IV. Obfervations relating to the Migrațion of Birds. By Édinund Lambert, Esq. of Boyton near Heytesbury, Wilts. In a Letter to William Markwick, Esq. F. L. S.'
The few facts contained in this paper ate curious : some we shall select.
The woodcock I once faw the first of October, N: S. in this inland country ; and a couple was shot this present season that very fame day on some heath about three miles from my house. But a person living at Uphill, the nearest point of land to the Steep Holms in the Bristol channels and who rented that little island for the use of fishing, assured me he never knew the month of Sep. tember pass without seeing woodcocks on that island. I have had two nests in my wood ; the last was in the year 1789. It had four eggs. The old bird was loth to get out of the nest; as she had fat, as near as I could guess, about a fortnight. I took one of the eggs and blew it; and have it by me now. But I do not be. lieve the young ones are ever bred up in this country to be fliot at; as you have beard : for Mr. Seymer had one lived all the fummer in a coppice near his house; and though it was a place well calculated to maimain a bird that lived on fuction, yet the bird loft almost all his feathers, and could not fly for fome time, fo that it was often caught: but in the autumn it recovered its feathers and ftrengthi, and flew away. This I had from Mr. Seymer himself, and other gentlemen whom he used to fhew the bird to. C&It. Rev. VOL. XXIV. Norto 1798.
Suipe. 6. The fuipes breed in great numbers on the bogs in the Nepali Forest, Hants; and always come to us in September, and sometimes in Auguft. Some years ago two neighbours sent me five couple the fecond week in Auguft, telling me at the same time they never saw them more plentiful in winter. I went out the 15th myfelf, and killed three couple in a little tiine; and the weather being extremely hot, I was obliged to come home before I intend. ed it. They were in as good condition as in winter.'
P. 13. We have seen the woodcock, in the fouth of England, before the end of September. The bird, in the circumstance mentioned, probably lost its feathers in consequence of the drying of the ponds, or at least the diminution of their depth ; and, perhaps, from the metamorphosis of the infeas on which it fed.
The antipathy of the rook to the raven, mentioned in this paper, is not generally known. The latter will not suffer any bird to come within a quarter of a mile of its neit, and car-. ries the young rooks away as food for its own nchlings.
V. Account of the Canis Graius Hibernicus, or Irilli Wolf Dog, described in Pennant's History of Quadrupeds, 30 Elit. Vol. 1. p. 241. By A. B. Lambert, Esq. F. R. and F.L.S.
The breed of the Irish wolf-dog has greatly degenerated, and will foon be loft. At present it fcarcely exceeds twentyeight inches in height. In appearance it rescmbles an English maitiff.
In a letter from the earl of Altamont, published at the end of the volume, among the extracts from the minutebook, we find that there were originally two kinds, the greyhound and the mastiff wolf-dog. The figure, before us, is of the latter variety : both kinds are harmless and indolent. It was formerly the custom to hunt wolves with them; and a man, called Bryan Scahil, who was living, and in his 1 19th year, when the earl wrote the letter, remembered huntings of this kind in Ireland as a common sport. A vast number of dogs were collected, and, among thein, were some wolf-dogs, which were kept almost exclutively by gentlemen. Other dogs were probably necessary, as the scent of the wolf-dog is very weak.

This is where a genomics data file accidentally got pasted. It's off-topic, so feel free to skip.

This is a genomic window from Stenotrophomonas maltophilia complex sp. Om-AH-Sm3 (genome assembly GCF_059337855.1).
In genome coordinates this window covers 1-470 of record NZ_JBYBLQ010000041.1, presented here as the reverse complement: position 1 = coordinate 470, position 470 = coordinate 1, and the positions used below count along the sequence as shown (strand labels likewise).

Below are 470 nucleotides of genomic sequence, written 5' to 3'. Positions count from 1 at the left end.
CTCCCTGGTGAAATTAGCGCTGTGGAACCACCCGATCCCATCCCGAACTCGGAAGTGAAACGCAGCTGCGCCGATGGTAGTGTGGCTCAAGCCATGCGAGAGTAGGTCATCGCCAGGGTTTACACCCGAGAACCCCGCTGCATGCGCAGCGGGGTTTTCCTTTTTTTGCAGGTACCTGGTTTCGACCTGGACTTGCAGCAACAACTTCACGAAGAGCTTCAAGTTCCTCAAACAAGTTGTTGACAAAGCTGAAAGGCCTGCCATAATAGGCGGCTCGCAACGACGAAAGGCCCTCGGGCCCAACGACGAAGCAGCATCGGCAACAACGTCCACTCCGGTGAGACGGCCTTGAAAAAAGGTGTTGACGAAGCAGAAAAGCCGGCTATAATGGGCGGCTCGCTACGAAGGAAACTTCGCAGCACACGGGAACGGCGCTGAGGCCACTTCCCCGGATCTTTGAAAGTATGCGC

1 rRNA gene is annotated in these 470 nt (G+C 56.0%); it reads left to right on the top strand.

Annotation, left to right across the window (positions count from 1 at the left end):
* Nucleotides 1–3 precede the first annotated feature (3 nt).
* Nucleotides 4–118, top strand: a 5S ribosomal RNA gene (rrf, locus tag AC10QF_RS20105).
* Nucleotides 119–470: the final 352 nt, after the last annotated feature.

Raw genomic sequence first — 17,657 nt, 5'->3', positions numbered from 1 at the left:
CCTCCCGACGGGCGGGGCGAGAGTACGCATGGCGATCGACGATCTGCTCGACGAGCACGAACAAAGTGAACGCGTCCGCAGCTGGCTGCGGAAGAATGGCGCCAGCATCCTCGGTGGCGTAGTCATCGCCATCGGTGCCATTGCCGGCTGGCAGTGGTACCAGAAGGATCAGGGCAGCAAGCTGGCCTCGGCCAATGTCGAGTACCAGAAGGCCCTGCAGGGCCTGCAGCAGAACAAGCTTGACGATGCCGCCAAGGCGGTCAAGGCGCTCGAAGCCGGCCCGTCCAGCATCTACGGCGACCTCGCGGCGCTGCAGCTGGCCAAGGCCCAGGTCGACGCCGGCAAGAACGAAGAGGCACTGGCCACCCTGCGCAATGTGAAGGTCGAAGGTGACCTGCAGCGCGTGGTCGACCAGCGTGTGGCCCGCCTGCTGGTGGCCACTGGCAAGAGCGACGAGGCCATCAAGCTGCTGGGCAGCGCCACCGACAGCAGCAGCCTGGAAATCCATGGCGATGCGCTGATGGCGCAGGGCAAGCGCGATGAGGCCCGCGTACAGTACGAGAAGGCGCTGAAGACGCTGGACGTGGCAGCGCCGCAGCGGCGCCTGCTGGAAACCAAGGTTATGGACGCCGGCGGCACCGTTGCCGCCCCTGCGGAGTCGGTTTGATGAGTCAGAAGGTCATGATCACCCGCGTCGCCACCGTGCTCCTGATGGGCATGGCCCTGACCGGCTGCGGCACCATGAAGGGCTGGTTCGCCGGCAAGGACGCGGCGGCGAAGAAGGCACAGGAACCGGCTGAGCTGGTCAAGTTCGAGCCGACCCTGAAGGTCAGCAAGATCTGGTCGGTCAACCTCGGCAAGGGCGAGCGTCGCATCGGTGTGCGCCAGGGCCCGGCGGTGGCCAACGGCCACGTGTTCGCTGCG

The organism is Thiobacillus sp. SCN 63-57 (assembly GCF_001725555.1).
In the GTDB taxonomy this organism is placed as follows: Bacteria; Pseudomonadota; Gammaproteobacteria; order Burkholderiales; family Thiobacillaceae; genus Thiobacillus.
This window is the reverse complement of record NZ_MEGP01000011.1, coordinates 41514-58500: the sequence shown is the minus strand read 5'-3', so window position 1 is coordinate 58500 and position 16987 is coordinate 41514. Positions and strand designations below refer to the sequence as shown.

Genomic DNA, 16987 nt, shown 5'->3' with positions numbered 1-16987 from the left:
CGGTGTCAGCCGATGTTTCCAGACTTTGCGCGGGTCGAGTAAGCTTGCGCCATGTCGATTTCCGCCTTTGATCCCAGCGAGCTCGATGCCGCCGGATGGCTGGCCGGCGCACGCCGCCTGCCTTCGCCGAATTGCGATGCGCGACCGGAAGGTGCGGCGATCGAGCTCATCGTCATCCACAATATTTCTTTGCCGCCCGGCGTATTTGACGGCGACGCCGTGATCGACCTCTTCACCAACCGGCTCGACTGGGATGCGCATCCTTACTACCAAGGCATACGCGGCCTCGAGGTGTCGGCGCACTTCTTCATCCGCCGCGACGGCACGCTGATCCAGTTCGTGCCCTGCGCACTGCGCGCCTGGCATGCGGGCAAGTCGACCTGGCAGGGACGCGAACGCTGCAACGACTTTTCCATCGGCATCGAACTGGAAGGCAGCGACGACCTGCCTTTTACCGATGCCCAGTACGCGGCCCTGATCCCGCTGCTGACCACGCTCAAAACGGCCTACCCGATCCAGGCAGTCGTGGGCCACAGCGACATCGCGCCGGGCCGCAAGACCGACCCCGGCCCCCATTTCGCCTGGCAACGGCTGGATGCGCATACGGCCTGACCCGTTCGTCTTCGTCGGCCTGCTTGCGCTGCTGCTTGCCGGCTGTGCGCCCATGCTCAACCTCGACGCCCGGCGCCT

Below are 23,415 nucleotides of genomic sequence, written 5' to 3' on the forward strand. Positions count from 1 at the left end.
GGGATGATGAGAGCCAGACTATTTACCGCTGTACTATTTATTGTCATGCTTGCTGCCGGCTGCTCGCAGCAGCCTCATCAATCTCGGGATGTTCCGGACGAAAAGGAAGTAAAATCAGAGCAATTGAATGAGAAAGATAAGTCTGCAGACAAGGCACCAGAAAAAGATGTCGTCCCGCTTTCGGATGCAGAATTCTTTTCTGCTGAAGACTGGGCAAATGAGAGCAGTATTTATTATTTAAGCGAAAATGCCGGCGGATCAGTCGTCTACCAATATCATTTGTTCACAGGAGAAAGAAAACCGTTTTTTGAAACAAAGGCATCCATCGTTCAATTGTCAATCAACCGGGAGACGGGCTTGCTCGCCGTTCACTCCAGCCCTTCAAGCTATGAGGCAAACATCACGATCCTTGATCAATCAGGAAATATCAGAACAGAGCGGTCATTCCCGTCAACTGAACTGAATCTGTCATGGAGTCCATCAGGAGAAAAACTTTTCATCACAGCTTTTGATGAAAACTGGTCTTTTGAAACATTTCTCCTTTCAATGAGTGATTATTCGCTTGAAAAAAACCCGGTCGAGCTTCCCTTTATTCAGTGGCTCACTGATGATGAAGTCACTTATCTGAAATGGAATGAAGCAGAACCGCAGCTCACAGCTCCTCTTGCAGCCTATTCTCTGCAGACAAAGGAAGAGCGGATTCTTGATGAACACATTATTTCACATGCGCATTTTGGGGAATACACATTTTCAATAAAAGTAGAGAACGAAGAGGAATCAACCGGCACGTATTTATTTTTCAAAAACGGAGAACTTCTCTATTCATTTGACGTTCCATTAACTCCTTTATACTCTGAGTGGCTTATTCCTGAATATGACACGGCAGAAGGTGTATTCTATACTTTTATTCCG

VI. - The Botanical Hillory of Mentha Exigura. By James Edward Smith, M. D. F.R.S. P.L.S.
This is a curious history of the minuter kind. The mena tha exigua was introduced into the Englith Flora by the lasty. inattention of Linnæus, and continued in it from too grear deference to the dicta of the Swedish naturalist. The plant sent to hiin by Miller was not the m, exigua, but was biore,
probably the m. gentilis. A supposed m. exigua growing, in appearance spontaneously, in a garden at Ipswich, proves to be an American plant, brought accidentally in the mould surrounding the roots of other plants.
VII. Observations on the Economy of the Ichneumon Manifestator Linn. By Thomas Marshamn, Esq. Sec. L. S.'
These observations are introduced by some remarks on the general care of animals, in watching over the early period of the lives of their young ones, and the anxiety of infects, which cannot attend that period, to place the ova where the larve may find nourishment and support. This leads Mr. Marsham to speak of the parasitical infects, and particularly the ich
Thefe minute animals lay their eggs on the larvæ, and sometimes on the eggs of other insects, destroying, in the former instance, their foster-parent, by a lingering atrophy, and preventing its existence in the latter. Some curious observations on the i. manifestator, which seeks the nests of the apis maxillofa, and depofits its ova on her's, follow.
VIII. • Description of a new Species of Opercularia. By Mr. Thomas Young, F. R. and L. S.'
The genus opercularia is in the class of aggregatæ ; and its place, in Linnæus, is between the `allionia and the knautia ; in Ginelin's edition, between the crinita and evea. This fpecies is the 60. paleata receptaculo globoso paleaceo. It grew, spontaneously, in the garden of Mr. Curtis, in 1793, in some mouli brought froin New-Holland.
IX. · Descriptions of Eight new Fithes from Sumatra. By Mr. Mungo Park, A.L.S.
These are the chætodon canaliculatus and trifasciatus ; the perca lunulata, aurata, and Sumatrenfis; the scomber filamentofus; the balistes niger and undulatus.
X. - Lindfæa, a new Genus of Ferns. By Jonas Dryander, M. A. Libr. R. S. and F. L. S.'
This genus resembles both the adiantum and pteris, but differs fufficiently to establish its species under a different name. Nine species are described, and illustrated by plates. They are chiefly new; but some of them have already been defcribed, under the genus of adiantum, by Aublet and Swartz.
XI. On a Species of Teslina, not described by Linnæus. By William George Maton, A. B. F. L. S.'
This tellina is found on the chalky parts of the bed of the river Avon, and is styled t. rivalis. It has hitherto been confounded with the t, cornea.
XII. Observations upon the Generic Character of Ulva, with Descriptions of some new Species. By Thomas Jenkinson Woodward, Esq. F.L.S. The genus ulva, it is remarked, consists at prefent of lpe.